Starting on March 5th of this year, I wrote three articles about Prolor Biotech (NYSEMKT:PBTH). During this period I wrote about the companies innovative platform technology, which allows them to make longer lasting therapeutic proteins. The company harnessed this platform by developing drugs based on their technology for the treatment of human growth hormone deficiency (hGH) for children and adults, an innovative GLP-1 drug that can stimulate insulin production without the attending weight gain risks, and finally a blood clotting factor drug. Just over six weeks after I wrote my first article on Prolor Biotech, Opko Health (NYSE:OPK) bought the drug maker giving each holder of Prolor Biotech almost one share in Opko. News of the deal leaked in the run up to the acquisition, and during that time the kind editors at Seeking Alpha picked up on my Prolor Biotech pieces and noted their prescience.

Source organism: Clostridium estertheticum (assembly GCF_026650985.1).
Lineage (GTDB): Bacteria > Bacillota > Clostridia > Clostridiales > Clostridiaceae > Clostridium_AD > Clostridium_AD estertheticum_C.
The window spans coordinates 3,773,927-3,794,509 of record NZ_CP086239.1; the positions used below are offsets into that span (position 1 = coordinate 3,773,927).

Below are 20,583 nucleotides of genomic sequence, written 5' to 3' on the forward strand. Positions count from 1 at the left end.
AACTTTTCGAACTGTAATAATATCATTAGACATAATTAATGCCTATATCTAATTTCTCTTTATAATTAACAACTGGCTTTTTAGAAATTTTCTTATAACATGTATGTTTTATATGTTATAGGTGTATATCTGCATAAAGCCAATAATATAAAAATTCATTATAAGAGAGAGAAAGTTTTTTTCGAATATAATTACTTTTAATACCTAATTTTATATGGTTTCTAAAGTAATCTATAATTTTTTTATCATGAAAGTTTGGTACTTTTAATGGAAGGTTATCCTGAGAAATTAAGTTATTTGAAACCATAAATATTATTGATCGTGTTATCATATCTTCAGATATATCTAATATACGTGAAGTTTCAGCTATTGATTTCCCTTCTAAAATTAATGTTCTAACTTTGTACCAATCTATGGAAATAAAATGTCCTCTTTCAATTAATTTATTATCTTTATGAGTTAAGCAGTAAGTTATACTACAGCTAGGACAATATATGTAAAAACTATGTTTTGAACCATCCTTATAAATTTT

From the time when I started covering Prolor Biotech to the date I submitted this article (7/17/2013) Prolor Biotech gained 31.19% relative to 9.52% for the S&P 500 (NYSEARCA:SPY), and 19.52% for the S&P Pharmaceutical Index (NYSEARCA:XPH) see chart.
After covering Prolor Biotech in some depth, I turned my attention to the company that bought Prolor Biotech --Opko Health. I laid out the Opko story in this article, and tried to show that while the bears have been calling Opko overvalued for sometime now, with their acquisition of Prolor Biotech we could now make the opposite argument -- that because of its Prolor Biotech acquisition market undervalues Opko. In that article, I outlined Opko's main products. Its products fall into two camps -- diagnostic and therapeutic. One part of their diagnostic technology allows patients with elevated PSA levels (which could indicate prostate cancer) to take a test instead of having a painful and intrusive biopsy.